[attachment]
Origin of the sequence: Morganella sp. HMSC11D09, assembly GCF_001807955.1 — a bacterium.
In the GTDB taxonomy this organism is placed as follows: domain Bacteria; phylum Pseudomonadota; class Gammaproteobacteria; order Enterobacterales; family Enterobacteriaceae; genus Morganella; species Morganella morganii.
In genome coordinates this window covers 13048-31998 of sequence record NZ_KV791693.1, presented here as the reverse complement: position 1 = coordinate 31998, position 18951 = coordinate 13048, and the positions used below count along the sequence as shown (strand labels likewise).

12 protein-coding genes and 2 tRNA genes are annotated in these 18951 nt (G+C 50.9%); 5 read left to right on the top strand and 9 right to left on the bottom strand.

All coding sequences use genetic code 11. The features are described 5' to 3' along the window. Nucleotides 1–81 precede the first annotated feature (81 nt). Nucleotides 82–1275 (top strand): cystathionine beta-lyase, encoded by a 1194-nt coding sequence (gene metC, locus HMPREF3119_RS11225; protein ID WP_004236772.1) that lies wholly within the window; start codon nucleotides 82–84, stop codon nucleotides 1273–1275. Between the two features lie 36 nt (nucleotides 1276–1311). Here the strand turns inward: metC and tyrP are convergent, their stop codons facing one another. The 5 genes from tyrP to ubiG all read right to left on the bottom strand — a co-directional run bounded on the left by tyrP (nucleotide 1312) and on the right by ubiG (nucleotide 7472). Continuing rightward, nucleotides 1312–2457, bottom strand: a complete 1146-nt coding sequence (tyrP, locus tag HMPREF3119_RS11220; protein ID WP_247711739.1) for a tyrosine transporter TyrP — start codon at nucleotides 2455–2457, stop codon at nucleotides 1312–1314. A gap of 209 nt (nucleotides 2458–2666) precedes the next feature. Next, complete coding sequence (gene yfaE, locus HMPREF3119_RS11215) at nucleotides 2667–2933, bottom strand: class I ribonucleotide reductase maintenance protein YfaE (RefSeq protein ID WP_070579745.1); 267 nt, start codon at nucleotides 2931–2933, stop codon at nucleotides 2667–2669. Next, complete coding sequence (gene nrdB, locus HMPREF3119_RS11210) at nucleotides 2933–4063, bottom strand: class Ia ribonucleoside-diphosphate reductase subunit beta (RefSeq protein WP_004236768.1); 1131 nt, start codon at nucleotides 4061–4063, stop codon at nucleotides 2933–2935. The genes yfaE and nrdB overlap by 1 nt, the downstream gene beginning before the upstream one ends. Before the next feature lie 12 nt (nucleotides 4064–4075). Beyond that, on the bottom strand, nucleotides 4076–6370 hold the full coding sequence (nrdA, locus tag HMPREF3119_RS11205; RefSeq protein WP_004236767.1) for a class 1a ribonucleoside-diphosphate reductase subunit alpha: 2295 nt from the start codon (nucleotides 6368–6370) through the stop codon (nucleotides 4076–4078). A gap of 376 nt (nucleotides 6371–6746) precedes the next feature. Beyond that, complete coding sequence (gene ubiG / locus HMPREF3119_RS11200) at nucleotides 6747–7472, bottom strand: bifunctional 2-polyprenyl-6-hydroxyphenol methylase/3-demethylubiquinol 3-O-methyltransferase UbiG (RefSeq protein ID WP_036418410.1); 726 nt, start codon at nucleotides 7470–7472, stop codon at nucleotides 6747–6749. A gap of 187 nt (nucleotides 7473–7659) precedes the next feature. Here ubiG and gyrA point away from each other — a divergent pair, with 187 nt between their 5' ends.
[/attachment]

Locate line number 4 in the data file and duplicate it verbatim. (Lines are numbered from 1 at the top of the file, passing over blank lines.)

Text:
12 protein-coding genes and 2 tRNA genes are annotated in these 18951 nt (G+C 50.9%); 5 read left to right on the top strand and 9 right to left on the bottom strand.